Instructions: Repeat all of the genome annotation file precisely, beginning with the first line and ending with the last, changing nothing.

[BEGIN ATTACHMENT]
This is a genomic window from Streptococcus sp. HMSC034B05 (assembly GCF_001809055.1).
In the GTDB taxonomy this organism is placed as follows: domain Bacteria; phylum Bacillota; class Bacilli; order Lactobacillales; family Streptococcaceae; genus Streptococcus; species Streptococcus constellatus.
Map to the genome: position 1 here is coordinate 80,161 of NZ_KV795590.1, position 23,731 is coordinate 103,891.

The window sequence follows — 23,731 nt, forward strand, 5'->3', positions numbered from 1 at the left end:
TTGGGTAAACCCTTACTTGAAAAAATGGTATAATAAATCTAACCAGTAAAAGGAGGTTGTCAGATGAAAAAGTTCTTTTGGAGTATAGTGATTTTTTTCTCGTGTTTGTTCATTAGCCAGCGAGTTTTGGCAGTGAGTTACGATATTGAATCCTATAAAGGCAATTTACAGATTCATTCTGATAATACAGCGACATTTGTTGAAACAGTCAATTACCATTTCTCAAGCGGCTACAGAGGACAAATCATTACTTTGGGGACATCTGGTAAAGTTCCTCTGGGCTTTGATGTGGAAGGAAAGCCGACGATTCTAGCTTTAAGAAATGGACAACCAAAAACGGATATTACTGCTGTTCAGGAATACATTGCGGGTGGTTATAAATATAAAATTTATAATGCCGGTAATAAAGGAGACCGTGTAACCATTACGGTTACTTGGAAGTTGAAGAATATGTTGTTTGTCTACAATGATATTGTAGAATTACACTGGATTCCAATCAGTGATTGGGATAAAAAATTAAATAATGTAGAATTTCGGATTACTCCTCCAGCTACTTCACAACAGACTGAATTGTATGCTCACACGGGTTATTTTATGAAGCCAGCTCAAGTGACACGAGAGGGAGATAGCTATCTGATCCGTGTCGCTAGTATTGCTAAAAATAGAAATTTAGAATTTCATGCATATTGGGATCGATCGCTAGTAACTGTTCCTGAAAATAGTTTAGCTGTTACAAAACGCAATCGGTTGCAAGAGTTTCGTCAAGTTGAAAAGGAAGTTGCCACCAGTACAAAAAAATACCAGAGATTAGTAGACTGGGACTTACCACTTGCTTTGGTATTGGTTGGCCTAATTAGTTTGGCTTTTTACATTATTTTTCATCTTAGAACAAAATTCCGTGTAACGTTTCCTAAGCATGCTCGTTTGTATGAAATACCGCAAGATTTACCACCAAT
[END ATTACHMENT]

This is a genomic window from Streptococcus sp. HMSC034B05 (assembly GCF_001809055.1).
In the GTDB taxonomy this organism is placed as follows: domain Bacteria; phylum Bacillota; class Bacilli; order Lactobacillales; family Streptococcaceae; genus Streptococcus; species Streptococcus constellatus.
Map to the genome: position 1 here is coordinate 80,161 of NZ_KV795590.1, position 23,731 is coordinate 103,891.

The window sequence follows — 23,731 nt, forward strand, 5'->3', positions numbered from 1 at the left end:
TTGGGTAAACCCTTACTTGAAAAAATGGTATAATAAATCTAACCAGTAAAAGGAGGTTGTCAGATGAAAAAGTTCTTTTGGAGTATAGTGATTTTTTTCTCGTGTTTGTTCATTAGCCAGCGAGTTTTGGCAGTGAGTTACGATATTGAATCCTATAAAGGCAATTTACAGATTCATTCTGATAATACAGCGACATTTGTTGAAACAGTCAATTACCATTTCTCAAGCGGCTACAGAGGACAAATCATTACTTTGGGGACATCTGGTAAAGTTCCTCTGGGCTTTGATGTGGAAGGAAAGCCGACGATTCTAGCTTTAAGAAATGGACAACCAAAAACGGATATTACTGCTGTTCAGGAATACATTGCGGGTGGTTATAAATATAAAATTTATAATGCCGGTAATAAAGGAGACCGTGTAACCATTACGGTTACTTGGAAGTTGAAGAATATGTTGTTTGTCTACAATGATATTGTAGAATTACACTGGATTCCAATCAGTGATTGGGATAAAAAATTAAATAATGTAGAATTTCGGATTACTCCTCCAGCTACTTCACAACAGACTGAATTGTATGCTCACACGGGTTATTTTATGAAGCCAGCTCAAGTGACACGAGAGGGAGATAGCTATCTGATCCGTGTCGCTAGTATTGCTAAAAATAGAAATTTAGAATTTCATGCATATTGGGATCGATCGCTAGTAACTGTTCCTGAAAATAGTTTAGCTGTTACAAAACGCAATCGGTTGCAAGAGTTTCGTCAAGTTGAAAAGGAAGTTGCCACCAGTACAAAAAAATACCAGAGATTAGTAGACTGGGACTTACCACTTGCTTTGGTATTGGTTGGCCTAATTAGTTTGGCTTTTTACATTATTTTTCATCTTAGAACAAAATTCCGTGTAACGTTTCCTAAGCATGCTCGTTTGTATGAAATACCGCAAGATTTACCACCAAT